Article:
Hydrogen economy news is driven by its clean-burning appeal. With oxidative combustion producing water as the emission what else could be cleaner?
Newer technology is making the ready generation of hydrogen for use in energy production much more likely.
With hydrogen energy news there are a couple of problems as I have mentioned in the area of hydrogen as an alternative energy source.
One is the current situation where the production of hydrogen consumes more energy than it finally produces as a fuel.
The second being the difficulty of storing and transporting this lightest and smallest molecule. It tends to interact with many metals and compounds like rubber rendering them brittle and less secure. And it leaks through the smallest imperfections.
In spite of this there are hydrogen filling stations being established in a number of places around the world.
A number of larger cities have established public transport running on hydrogen fuel cells.
Hydrogen fuel cell news has shown some interesting developments. Large companies like Google and eBay have bought a number of the Bloom Energy fuel cells, each around half the size of a regular shipping container, to serve as back-up power and to lower their carbon emissions.
As with all such fuel cells more substrate needs to be added over time. The Bloom ones are designed to run on a range of hydrogen-containing gases from methane to biodiesel, natural gas and other hydrocarbon fuels.
Other companies are developing much smaller cells designed to run cellphones and similar-sized gadgets.
Also in hydrogen economy news an interesting take from Takashi Yabe in Japan is his proposal to refine magnesium from seawater sources to combine with water, creating heat and hydrogen, as was so well demonstrated in those more exciting high school chemistry experiments.
To create the high temperatures required for magnesium refinement he proposes using lens-concentrated sunlight powering lasers aimed at magnesium oxide in a vacuum chamber.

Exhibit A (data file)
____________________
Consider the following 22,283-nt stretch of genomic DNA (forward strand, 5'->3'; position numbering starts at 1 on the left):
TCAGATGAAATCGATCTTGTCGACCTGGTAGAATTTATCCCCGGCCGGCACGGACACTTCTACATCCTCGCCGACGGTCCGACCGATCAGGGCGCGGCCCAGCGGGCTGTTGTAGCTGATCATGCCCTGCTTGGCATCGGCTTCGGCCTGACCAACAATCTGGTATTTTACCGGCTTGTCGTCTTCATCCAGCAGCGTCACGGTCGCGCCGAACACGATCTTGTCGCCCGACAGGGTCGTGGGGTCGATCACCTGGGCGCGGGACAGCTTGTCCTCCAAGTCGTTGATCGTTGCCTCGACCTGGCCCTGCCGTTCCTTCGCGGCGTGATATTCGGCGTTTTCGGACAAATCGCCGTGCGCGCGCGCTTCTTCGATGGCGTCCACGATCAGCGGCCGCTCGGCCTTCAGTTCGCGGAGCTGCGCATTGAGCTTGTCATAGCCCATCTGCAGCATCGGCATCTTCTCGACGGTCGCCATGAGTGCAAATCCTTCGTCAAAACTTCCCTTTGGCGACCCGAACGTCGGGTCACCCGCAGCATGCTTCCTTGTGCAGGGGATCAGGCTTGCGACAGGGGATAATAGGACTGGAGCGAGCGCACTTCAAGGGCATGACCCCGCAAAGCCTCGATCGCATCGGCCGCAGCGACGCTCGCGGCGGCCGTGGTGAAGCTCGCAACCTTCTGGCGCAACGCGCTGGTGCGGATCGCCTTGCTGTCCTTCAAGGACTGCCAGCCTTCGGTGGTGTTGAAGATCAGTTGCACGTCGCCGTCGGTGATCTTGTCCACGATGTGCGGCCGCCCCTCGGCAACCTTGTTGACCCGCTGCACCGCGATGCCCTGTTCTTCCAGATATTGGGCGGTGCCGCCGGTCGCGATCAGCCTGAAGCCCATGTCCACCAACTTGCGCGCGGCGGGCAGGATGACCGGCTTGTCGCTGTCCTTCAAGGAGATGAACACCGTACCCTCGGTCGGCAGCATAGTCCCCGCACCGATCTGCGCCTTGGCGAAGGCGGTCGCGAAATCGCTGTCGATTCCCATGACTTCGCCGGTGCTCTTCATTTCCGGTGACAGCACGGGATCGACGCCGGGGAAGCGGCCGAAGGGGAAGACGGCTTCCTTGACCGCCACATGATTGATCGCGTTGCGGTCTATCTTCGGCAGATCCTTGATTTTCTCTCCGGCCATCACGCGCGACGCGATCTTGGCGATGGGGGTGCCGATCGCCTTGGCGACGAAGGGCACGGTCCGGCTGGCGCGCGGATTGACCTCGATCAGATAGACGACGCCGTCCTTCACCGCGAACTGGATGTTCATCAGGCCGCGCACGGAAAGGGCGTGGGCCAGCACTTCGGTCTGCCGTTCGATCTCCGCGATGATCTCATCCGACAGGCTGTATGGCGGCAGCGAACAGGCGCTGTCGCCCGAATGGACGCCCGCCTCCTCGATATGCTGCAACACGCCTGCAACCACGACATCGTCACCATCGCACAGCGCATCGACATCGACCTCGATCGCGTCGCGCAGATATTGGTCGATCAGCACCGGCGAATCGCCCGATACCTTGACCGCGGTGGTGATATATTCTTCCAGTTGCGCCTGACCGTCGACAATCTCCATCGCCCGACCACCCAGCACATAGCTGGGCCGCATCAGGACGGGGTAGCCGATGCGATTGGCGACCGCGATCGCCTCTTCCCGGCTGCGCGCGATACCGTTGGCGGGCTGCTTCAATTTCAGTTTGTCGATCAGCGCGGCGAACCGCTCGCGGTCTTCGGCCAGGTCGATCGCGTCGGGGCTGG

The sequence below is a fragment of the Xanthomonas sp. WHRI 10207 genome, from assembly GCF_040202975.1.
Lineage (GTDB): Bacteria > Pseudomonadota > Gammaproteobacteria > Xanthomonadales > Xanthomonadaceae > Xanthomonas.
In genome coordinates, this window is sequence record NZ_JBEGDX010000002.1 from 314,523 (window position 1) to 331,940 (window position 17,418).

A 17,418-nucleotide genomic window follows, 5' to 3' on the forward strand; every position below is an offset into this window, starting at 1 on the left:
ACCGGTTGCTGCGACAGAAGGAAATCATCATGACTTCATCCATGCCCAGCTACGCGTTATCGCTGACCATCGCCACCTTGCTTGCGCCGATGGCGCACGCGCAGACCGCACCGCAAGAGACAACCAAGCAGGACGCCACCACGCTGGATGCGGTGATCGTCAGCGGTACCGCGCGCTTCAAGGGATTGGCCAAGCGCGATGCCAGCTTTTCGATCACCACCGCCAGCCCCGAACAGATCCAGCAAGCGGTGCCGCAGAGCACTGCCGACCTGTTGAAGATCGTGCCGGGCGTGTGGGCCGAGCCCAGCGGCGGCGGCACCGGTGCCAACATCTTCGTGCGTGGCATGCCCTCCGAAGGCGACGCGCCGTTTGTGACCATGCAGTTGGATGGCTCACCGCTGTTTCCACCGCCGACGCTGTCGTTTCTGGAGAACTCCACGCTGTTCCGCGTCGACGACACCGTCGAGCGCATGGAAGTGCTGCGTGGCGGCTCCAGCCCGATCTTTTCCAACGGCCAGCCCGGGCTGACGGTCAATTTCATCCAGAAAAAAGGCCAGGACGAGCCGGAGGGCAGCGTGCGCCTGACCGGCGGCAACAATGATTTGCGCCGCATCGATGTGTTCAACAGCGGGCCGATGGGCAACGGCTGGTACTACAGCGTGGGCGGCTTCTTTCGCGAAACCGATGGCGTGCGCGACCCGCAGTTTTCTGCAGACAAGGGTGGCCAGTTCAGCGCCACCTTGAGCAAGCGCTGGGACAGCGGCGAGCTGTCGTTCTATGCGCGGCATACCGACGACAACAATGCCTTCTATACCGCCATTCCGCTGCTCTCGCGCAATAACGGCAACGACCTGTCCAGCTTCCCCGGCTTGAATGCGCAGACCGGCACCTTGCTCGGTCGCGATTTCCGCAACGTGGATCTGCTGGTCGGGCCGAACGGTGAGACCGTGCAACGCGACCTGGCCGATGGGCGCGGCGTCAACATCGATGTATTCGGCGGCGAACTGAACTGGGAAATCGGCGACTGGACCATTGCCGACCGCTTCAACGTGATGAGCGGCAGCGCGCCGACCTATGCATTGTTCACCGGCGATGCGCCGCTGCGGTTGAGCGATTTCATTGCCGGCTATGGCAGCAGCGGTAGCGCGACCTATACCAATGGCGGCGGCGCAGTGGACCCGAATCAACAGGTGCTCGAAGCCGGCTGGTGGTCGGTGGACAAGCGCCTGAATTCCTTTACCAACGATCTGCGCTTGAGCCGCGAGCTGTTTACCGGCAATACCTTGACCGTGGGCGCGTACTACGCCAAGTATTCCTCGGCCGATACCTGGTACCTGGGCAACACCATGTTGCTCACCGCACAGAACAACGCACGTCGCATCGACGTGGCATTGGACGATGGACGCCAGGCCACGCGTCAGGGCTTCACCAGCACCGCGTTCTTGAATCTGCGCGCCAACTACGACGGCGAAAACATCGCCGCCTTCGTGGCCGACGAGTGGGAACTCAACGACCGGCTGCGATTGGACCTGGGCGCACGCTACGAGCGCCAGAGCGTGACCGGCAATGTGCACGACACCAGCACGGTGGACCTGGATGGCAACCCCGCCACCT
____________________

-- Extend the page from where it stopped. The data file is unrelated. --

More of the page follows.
It is in hydrogen technology news where the methods for creating hydrogen are causing the most interesting items.
As mentioned elsewhere in this site the majority of hydrogen production at present is from the oil industry where it is used in a number of processes. A major problem with this is the consumption of a limited resource for a product that in its preparation consumes more energy than it will generate.
Electrolysis from water has been the major alternative. But again, with our current technology, the energy requirements for this are higher than the resultant gas product will yield.
And the electrodes have become more complex to insure their integrity as they are employed in this environment.
In hydrogen economy news recent announcements from researchers pursuing artificial photosynthesis may change this pattern. In some of the latest hydrogen tech news an MIT chemist, Daniel Nocera, has published details on a relatively simple and renewable method for doing this.
By using simple and abundant substrates of cobalt and potassium phosphate in the water and an indium tin oxide electrode he was able to demonstrate a quite stable system.
The indium tin oxide electrode accumulates some to the cobalt and phosphate on the oxygen producing side. Platinum is still required for the hydrogen producing one. A small current is also required.
As the process continues the originally partially consumed cobalt and phosphate will be recycled and reconsituted within the system.
Having demostrated the viability of the system with widely available and simple substrates, the race is on to produce cheaper, more abundant material electrodes.
If this could be done without the application of an external current, just relying on the energy of incident sunlight, a very simple solar-powered system will have been produced.
As with photosynthesis the power of the sunlight would be being used to produce oxygen and hydrogen (although in plants the latter is tied up in the more complex NAPD - nicotinamide adenine dinucleotide phosphate - producing NADPH).
With some of these recent developments hydrogen economy news promises to yield some interesting future announcements.
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